1. Oklahoma (9-2, 7-1)- The Sooners have Rhett Romar, Tommy Grady and Paul Thompson replacing Jason White at quarterback, so do not feel too sorry for them. They are all very gifted quarterbacks. The offensive line returns three starters, and all should be solid starters. It is the other two positions that leave some doubt. Travis Wilson and Jejuan Rankins need to become even more reliable stars at the receiver position. Adrian Peterson had a monster freshman year running the football. If he continues that dominance, he may become the first to ever win the Heisman as a sophomore. The defense is lead by the return of Dusty Dvoracek on the line. Larry Birdine and Carl Pendleton are nice complements on the line. Clint Ingram, Rufus Alexander, and Zach Latimer all provide solid leadership at linebacker, but there is virtually no experience behind them. The secondary was last seen last year getting bombs thrown on it against USC. Or maybe it was last seen against Colorado in the Big Twelve Championship Game, because most of the Orange Bowl it looked like USC was just playing catch with themselves. Marcus Walker is a potential shut down corner, but this group must improve. The Sooners have to go to UCLA early in the year, which could provide a good indication of where they are right now. Of course, the Texas game looms just a couple of weeks later, but trips to Nebraska and Texas Tech make this an even more formidable schedule.
2. Texas (9-2, 7-1)- With Vince Young returning at quarterback, the Longhorns should be OK. He had his coming out party in the Rose Bowl. If he plays like that this year, the 'Horns could be looking at a return trip to the Rose Bowl...to play for the national title. The offensive line looks to be the best in the Mack Brown era with four returning starters. Selvin Young is taking over at running back and Ramonce Taylor will provide a nice backup. Both are very solid and very fast. The receivers are a big question mark, with tight end David Thomas the teams leading returning receiver. The defense could be lead by the linebacker Aaron Harris. He has 118 tackles last year. The rest of the linebackers are a question mark. The secondary is very deep and could be the strength of the defense this year. The defensive line will be lead by Rod Wright and Larry Dibbles. Rod Wright has the potential to dominate games. Tim Crowder had 4.5 sacks a year ago. The Longhorns have to go to Ohio State on September 10 in a huge game. A trip to Texas A&M late in the year will not be fun. Of course, in the end, it always comes down to the game against Oklahoma on October 8. Can the 'Horns finally break the curse?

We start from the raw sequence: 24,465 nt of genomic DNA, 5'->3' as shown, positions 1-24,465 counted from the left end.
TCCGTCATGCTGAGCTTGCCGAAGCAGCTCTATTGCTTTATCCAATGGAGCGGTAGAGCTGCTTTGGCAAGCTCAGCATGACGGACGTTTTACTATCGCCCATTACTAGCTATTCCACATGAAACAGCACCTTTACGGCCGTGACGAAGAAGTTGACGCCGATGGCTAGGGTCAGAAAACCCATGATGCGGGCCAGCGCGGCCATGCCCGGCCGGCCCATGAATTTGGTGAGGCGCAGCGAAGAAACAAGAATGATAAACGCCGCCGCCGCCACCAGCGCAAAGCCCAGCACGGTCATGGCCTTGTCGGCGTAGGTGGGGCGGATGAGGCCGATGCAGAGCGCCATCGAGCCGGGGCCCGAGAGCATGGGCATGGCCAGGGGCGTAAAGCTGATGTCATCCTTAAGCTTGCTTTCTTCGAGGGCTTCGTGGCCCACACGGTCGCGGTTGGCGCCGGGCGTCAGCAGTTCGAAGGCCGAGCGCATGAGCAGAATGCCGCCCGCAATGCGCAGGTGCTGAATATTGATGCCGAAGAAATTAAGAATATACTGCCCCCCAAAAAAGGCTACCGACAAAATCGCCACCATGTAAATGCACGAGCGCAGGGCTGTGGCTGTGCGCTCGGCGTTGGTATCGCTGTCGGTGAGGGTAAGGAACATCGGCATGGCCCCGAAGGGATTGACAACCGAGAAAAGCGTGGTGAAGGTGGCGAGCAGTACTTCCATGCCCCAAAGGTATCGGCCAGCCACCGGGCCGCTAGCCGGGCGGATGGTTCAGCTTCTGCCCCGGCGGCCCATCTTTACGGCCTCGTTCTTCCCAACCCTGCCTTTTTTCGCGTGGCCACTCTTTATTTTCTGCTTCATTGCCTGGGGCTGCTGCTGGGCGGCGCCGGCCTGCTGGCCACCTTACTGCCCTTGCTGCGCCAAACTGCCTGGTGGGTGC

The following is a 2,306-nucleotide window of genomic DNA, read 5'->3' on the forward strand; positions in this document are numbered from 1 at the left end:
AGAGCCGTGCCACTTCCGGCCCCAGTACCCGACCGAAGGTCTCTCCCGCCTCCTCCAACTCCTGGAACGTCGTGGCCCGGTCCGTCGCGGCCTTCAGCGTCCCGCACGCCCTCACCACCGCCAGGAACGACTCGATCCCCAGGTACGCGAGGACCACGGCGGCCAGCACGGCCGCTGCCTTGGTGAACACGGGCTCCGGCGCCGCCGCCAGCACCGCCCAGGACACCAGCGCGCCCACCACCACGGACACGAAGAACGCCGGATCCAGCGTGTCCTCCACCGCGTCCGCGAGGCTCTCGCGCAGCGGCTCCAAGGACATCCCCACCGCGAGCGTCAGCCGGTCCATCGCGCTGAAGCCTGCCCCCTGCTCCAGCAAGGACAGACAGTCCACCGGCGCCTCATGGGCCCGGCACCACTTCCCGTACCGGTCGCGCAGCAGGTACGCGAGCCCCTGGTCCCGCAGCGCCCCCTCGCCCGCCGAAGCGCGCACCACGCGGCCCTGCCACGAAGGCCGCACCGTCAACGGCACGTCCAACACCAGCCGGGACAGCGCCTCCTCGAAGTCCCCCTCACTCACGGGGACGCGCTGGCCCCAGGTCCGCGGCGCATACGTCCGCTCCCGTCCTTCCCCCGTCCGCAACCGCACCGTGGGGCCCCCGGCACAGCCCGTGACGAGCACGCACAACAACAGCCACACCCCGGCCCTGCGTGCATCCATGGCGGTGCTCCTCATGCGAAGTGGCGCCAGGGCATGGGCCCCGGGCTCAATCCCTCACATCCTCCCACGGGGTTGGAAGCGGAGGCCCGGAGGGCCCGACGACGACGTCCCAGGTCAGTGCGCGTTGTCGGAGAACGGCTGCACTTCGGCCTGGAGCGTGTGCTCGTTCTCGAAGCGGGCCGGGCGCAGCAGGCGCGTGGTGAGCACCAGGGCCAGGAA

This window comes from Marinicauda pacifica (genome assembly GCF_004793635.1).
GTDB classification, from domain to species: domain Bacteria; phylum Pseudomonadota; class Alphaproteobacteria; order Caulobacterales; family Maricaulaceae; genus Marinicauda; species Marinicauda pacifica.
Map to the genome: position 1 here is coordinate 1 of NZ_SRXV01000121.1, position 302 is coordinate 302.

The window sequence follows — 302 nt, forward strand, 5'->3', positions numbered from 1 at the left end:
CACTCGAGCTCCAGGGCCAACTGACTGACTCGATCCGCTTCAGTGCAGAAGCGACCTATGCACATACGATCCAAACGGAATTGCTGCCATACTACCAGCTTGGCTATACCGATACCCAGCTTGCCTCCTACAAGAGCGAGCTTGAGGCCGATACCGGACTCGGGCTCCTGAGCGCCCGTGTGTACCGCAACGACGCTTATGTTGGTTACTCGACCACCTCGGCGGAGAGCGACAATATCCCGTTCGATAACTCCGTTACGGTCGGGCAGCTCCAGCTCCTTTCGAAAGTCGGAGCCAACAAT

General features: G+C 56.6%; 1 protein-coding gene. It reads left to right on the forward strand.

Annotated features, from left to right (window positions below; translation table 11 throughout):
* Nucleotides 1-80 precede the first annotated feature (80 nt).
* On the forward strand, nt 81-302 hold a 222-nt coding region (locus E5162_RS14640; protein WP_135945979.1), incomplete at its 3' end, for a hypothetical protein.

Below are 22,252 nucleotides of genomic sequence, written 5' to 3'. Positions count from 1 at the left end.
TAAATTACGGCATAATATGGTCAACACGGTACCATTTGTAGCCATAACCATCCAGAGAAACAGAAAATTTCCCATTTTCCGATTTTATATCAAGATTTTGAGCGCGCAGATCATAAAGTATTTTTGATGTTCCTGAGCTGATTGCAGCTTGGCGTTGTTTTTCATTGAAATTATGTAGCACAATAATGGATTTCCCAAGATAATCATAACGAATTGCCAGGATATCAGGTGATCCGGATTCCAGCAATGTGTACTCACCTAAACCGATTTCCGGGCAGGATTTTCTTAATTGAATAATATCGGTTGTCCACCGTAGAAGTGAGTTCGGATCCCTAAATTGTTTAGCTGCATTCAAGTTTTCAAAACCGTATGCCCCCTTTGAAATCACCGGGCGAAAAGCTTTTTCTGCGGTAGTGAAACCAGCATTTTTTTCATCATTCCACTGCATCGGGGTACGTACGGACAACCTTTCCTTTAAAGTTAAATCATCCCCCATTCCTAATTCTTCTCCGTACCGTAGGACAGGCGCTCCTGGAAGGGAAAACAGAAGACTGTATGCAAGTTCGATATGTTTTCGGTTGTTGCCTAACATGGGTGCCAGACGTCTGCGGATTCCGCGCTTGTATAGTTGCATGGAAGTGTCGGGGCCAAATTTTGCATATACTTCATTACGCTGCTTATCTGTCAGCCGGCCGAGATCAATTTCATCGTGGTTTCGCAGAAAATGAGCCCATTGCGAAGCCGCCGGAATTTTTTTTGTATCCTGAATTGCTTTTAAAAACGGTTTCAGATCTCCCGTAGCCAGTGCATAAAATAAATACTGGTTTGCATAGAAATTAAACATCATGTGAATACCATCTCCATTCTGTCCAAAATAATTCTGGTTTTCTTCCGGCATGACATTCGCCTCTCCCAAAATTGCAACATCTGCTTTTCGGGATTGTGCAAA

3. Texas A&M (8-3, 6-2)- Reggie McNeal is as athletic of a quarterback as they come. He improved a lot last year, and his continued development is the key to the Aggies success this year. He also has speedy, deep threats at receiver. Deqawn Mobley, L'Tydrick Riley, and Earvin Taylor all appear to be ready to breakout at receiver. The offensive line returns four starters and looks to be very physical and very solid. Courtney Lewis returns at running back, and while there are questions about him, he shows a spark every now and then that makes people believe this could be one of the best backfields in America. The defensive line is lead by Red Bryant and Jason Jack. Both have potential to be all-conference players. Running the ball will not be easy against that Aggies front. The starting linebackers are solid, lead by Archie McDaniel, Lee Foliaki, and Justin Warren. The secondary is a weak spot for the defense, except for Jaxson Appel, who is one of the better safeties in the conference. The secondary got torched at times last year. Losses to Baylor, Tennessee, and Utah all seemed to establish that this team needed better consistency. The road trip to Clemson on September 3 could be one of the truly underrated games of the first day and one of the most fun to watch. Their season comes down to their final three games, when they visit Texas Tech and Oklahoma and play host to Texas. The rest is just preparation for that final exam.